Elusive Al Qaeda mastermind Osama-bin Laden may have terrorised the world, but his 26-year-old son Omar aims to launch "a movement of peace" and wants his father to give up violence and find "another way" to pursue his goals.
Omar, who last saw Osama in 2000 when he decided to leave al Qaeda, said he did not think his father was a terrorist and was sure that he must have felt "very sorry" for the September 11 terror attacks.
In interviews to US news channels, Omar, who works as a contractor, however, expressed apprehensions that his father "doesn't have the power to stop the movement at this moment."
Omar, who is the fourth of 11 children born to his Osama's first wife and one of 19 children the Al Qaeda leader has fathered, said he is talking publicly because he wants an end to the violence his father has inspired by launching a movement for peace.
"I try and say to my father: 'Try to find another way to help or find your goal. This bomb, this weapons, it's not good to use it for anybody, " he told CNN in broken English.
He said that's not just his own message, but one that a friend of his father's and other Muslims have expressed to him. "They too say ... My father should change (his) way."
He said he has no idea where his father is, but is confident he will never be caught because locals support him.
Omar, who has has little in common with his father except his looks minus the beard, grabbed headlines when he married a British national twice his age.
"Being Osama's son, I don't hide it. I don't hide my name," he said. "I am proud by my name, but if you have a name like mine you will find people run away from you, are afraid of you."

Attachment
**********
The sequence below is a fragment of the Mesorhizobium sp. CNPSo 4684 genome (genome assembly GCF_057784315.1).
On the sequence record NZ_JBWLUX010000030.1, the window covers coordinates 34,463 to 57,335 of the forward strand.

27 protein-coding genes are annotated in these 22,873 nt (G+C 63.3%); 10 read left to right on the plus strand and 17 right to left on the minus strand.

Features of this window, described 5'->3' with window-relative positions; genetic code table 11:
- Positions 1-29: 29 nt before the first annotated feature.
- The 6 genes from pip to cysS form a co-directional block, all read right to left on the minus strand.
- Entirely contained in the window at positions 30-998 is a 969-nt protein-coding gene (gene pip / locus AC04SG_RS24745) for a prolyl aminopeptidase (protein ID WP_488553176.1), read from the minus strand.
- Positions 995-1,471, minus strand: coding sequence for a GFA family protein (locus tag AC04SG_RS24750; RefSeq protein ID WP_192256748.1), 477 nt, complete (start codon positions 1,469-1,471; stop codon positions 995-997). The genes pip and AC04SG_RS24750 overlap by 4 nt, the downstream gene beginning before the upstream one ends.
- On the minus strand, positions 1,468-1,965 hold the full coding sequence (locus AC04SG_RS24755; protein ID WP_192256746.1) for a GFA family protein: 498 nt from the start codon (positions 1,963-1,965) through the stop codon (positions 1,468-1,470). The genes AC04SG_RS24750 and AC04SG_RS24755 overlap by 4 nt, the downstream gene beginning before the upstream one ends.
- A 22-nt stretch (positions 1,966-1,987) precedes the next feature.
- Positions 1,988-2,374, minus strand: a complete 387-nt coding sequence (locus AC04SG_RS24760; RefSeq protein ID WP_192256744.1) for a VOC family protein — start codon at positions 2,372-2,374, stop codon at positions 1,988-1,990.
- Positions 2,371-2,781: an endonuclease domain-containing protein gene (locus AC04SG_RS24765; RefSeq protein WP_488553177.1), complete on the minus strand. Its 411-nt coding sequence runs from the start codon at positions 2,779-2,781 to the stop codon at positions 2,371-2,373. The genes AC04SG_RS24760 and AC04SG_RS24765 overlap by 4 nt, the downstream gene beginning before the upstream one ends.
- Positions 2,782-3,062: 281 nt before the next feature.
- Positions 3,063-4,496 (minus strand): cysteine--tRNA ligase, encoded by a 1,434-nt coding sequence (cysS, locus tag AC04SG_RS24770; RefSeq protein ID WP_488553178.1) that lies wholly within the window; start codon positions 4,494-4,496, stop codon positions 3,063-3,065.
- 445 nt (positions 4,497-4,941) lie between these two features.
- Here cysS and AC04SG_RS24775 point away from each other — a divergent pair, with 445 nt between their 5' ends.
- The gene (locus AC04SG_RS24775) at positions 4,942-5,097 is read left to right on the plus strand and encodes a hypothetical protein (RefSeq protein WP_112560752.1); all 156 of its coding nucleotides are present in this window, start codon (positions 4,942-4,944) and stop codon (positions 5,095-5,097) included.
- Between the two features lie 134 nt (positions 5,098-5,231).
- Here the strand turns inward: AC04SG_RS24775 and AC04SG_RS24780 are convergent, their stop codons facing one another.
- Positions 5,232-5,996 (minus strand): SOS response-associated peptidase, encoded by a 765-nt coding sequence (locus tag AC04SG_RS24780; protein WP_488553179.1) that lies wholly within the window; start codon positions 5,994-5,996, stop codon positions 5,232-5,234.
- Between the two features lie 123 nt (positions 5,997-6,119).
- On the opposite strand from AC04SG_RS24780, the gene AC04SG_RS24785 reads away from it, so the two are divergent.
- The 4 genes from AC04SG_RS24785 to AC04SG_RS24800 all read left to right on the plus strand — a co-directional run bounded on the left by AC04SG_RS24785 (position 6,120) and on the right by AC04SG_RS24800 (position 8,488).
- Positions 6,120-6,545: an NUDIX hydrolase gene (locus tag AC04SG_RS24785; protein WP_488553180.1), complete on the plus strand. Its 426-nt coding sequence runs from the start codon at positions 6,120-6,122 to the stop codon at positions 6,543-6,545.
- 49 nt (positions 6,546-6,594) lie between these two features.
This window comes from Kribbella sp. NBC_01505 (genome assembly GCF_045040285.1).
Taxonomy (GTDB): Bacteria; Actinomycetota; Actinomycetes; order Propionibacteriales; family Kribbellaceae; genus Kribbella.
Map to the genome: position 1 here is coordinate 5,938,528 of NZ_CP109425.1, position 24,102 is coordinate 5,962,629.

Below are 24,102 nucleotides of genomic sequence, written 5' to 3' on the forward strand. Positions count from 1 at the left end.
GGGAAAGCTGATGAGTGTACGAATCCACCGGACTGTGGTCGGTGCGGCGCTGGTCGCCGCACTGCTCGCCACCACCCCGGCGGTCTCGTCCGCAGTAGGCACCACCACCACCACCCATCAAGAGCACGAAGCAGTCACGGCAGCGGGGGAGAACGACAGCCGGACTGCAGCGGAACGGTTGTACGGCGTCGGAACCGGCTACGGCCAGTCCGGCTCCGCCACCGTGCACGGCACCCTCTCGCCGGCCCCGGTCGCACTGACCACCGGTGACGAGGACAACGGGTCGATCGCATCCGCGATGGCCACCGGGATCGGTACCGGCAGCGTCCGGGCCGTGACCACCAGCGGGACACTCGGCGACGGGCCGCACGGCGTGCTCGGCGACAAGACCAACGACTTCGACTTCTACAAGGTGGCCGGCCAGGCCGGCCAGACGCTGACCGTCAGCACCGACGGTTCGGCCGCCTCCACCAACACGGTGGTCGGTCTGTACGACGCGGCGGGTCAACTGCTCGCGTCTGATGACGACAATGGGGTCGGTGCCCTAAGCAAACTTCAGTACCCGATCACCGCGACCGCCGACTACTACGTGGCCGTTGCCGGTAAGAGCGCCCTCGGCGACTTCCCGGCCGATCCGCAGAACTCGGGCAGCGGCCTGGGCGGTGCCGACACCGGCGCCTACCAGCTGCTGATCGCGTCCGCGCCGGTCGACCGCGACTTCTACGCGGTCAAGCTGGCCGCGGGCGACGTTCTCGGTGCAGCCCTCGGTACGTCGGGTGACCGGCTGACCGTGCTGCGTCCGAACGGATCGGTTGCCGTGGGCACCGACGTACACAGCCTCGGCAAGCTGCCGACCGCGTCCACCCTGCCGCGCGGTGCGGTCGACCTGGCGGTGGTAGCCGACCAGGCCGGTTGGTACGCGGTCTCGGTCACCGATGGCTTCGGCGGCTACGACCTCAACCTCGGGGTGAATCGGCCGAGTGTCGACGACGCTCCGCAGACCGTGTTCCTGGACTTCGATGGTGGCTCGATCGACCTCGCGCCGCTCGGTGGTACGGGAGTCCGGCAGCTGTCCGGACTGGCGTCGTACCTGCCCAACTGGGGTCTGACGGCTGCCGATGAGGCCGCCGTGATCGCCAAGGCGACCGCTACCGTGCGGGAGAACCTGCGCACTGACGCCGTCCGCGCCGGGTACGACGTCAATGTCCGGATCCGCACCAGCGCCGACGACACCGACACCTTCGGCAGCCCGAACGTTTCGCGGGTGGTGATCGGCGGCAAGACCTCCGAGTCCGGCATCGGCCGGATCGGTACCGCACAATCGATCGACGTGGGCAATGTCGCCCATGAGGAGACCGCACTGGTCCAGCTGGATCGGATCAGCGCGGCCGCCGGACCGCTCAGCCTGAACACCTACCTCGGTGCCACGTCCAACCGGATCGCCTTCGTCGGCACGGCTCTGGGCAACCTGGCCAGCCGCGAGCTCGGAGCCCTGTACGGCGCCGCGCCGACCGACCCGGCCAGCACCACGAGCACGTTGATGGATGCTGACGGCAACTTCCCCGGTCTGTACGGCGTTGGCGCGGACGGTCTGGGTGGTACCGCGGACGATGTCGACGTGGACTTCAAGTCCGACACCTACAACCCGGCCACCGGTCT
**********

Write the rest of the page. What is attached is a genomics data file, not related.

Omar said he doesn't consider his father to be a terrorist. When his father was fighting the Soviets, Washington considered him a hero, he said.
"Before they call it war; now they call it terrorism," he said. He said his father believes his duty is to protect Muslims from attack.
"He believes this is his job -- to help the people," he said. "I don't think my father is a terrorist because history tells you he's not."
However, Omar bin Laden said he differs greatly with his father over the killing of civilians.
"I don't think 9/11 was right personally, but it happened," he said. "I don't think ... [the war] in Vietnam was right. I don't think what's going on in Palestine is right. I don't think what's going on in Iraq is right."
He said he left al Qaeda because he did not want to be associated with killing civilians. He said his father did not try to dissuade him from leaving al Qaeda.
"My father is very kind man," Omar told ABC. "And he very sorry when he do something like 11th September."
"He believes if he put two buildings down, maybe some people, little will die," explained Omar. "But millions other will (be) save(d). He believe(d) that."
Asked why he did not protest more strongly to his father's role in the killing of civilians, he said it is up to the religious clerics close to his father to tell Osama bin Laden to change tactics in the name of Islam.
And even if that most unlikely scenario were to occur, he said, al Qaeda would not stop. "My father doesn't have the power to stop the movement at this moment."
Osama and his wife Zaina are organising a major horserace through North Africa in the name of peace, set to kick off this year.
But getting sponsors to line up behind the name bin Laden has been difficult. "It would probably have been easier to do a race without having Omar's name, but then the race would just be a race, it wouldn't be a race for peace," his wife said.
Asked whether he would tell the Americans if he found out exactly where his father is living.
"Actually, I would hide him," Omar said smiling. "Because he is my father."
Asked if his father might be living along the Afghan-Pakistan border, he said, "Maybe, maybe not."
"Either way, the people there are different," he said. "They don't care about the government."
"I still love him, so much, with all my heart," he said, adding "if you ask Bush ('s) daughter if she love(s) (her) father, sure she will love him."